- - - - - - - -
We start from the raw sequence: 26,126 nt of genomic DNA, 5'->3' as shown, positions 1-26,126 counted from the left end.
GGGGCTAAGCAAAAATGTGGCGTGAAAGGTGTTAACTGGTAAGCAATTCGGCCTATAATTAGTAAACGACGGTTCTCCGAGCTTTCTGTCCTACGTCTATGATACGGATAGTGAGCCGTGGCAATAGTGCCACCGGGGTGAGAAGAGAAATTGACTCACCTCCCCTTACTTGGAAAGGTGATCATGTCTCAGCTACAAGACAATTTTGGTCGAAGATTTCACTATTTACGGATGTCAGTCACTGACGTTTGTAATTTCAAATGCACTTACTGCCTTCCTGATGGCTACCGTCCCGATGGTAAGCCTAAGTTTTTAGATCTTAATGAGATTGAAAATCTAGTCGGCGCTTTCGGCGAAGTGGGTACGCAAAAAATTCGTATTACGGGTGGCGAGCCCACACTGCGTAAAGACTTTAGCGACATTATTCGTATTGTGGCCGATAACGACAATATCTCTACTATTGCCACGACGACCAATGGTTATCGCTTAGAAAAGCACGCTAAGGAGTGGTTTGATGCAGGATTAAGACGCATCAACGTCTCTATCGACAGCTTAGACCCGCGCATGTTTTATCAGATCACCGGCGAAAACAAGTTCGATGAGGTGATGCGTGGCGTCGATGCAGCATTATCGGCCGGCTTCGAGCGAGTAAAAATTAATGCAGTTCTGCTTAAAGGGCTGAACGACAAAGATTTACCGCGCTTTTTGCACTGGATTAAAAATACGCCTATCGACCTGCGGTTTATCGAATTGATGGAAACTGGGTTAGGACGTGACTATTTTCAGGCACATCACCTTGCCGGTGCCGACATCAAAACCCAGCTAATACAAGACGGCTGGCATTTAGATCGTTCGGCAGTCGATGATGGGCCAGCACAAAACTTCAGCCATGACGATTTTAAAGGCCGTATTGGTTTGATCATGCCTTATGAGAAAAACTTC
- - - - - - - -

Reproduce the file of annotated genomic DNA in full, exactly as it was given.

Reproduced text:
We start from the raw sequence: 26,126 nt of genomic DNA, 5'->3' as shown, positions 1-26,126 counted from the left end.
GGGGCTAAGCAAAAATGTGGCGTGAAAGGTGTTAACTGGTAAGCAATTCGGCCTATAATTAGTAAACGACGGTTCTCCGAGCTTTCTGTCCTACGTCTATGATACGGATAGTGAGCCGTGGCAATAGTGCCACCGGGGTGAGAAGAGAAATTGACTCACCTCCCCTTACTTGGAAAGGTGATCATGTCTCAGCTACAAGACAATTTTGGTCGAAGATTTCACTATTTACGGATGTCAGTCACTGACGTTTGTAATTTCAAATGCACTTACTGCCTTCCTGATGGCTACCGTCCCGATGGTAAGCCTAAGTTTTTAGATCTTAATGAGATTGAAAATCTAGTCGGCGCTTTCGGCGAAGTGGGTACGCAAAAAATTCGTATTACGGGTGGCGAGCCCACACTGCGTAAAGACTTTAGCGACATTATTCGTATTGTGGCCGATAACGACAATATCTCTACTATTGCCACGACGACCAATGGTTATCGCTTAGAAAAGCACGCTAAGGAGTGGTTTGATGCAGGATTAAGACGCATCAACGTCTCTATCGACAGCTTAGACCCGCGCATGTTTTATCAGATCACCGGCGAAAACAAGTTCGATGAGGTGATGCGTGGCGTCGATGCAGCATTATCGGCCGGCTTCGAGCGAGTAAAAATTAATGCAGTTCTGCTTAAAGGGCTGAACGACAAAGATTTACCGCGCTTTTTGCACTGGATTAAAAATACGCCTATCGACCTGCGGTTTATCGAATTGATGGAAACTGGGTTAGGACGTGACTATTTTCAGGCACATCACCTTGCCGGTGCCGACATCAAAACCCAGCTAATACAAGACGGCTGGCATTTAGATCGTTCGGCAGTCGATGATGGGCCAGCACAAAACTTCAGCCATGACGATTTTAAAGGCCGTATTGGTTTGATCATGCCTTATGAGAAAAACTTC